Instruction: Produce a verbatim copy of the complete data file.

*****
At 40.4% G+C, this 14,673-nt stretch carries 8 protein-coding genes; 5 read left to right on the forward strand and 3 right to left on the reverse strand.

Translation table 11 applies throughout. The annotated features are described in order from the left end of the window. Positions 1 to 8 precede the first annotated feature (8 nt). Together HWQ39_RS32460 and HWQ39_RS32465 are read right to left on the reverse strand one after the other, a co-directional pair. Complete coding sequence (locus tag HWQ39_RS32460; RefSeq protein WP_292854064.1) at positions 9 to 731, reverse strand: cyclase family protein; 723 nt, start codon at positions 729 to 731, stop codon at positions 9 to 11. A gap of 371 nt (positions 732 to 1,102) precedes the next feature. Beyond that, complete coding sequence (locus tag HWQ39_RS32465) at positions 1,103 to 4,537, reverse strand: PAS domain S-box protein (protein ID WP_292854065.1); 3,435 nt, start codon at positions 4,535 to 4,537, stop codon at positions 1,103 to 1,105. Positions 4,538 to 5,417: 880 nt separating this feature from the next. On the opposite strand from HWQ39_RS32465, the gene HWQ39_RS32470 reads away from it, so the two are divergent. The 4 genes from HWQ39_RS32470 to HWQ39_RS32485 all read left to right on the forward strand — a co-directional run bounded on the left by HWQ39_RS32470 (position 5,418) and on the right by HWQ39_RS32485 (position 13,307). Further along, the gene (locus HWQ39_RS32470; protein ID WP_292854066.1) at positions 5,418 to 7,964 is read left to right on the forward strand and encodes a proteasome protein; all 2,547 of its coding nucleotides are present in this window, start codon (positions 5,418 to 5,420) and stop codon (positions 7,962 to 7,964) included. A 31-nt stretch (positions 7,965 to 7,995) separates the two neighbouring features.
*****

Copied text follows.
At 40.4% G+C, this 14,673-nt stretch carries 8 protein-coding genes; 5 read left to right on the forward strand and 3 right to left on the reverse strand.

Translation table 11 applies throughout. The annotated features are described in order from the left end of the window. Positions 1 to 8 precede the first annotated feature (8 nt). Together HWQ39_RS32460 and HWQ39_RS32465 are read right to left on the reverse strand one after the other, a co-directional pair. Complete coding sequence (locus tag HWQ39_RS32460; RefSeq protein WP_292854064.1) at positions 9 to 731, reverse strand: cyclase family protein; 723 nt, start codon at positions 729 to 731, stop codon at positions 9 to 11. A gap of 371 nt (positions 732 to 1,102) precedes the next feature. Beyond that, complete coding sequence (locus tag HWQ39_RS32465) at positions 1,103 to 4,537, reverse strand: PAS domain S-box protein (protein ID WP_292854065.1); 3,435 nt, start codon at positions 4,535 to 4,537, stop codon at positions 1,103 to 1,105. Positions 4,538 to 5,417: 880 nt separating this feature from the next. On the opposite strand from HWQ39_RS32465, the gene HWQ39_RS32470 reads away from it, so the two are divergent. The 4 genes from HWQ39_RS32470 to HWQ39_RS32485 all read left to right on the forward strand — a co-directional run bounded on the left by HWQ39_RS32470 (position 5,418) and on the right by HWQ39_RS32485 (position 13,307). Further along, the gene (locus HWQ39_RS32470; protein ID WP_292854066.1) at positions 5,418 to 7,964 is read left to right on the forward strand and encodes a proteasome protein; all 2,547 of its coding nucleotides are present in this window, start codon (positions 5,418 to 5,420) and stop codon (positions 7,962 to 7,964) included. A 31-nt stretch (positions 7,965 to 7,995) separates the two neighbouring features.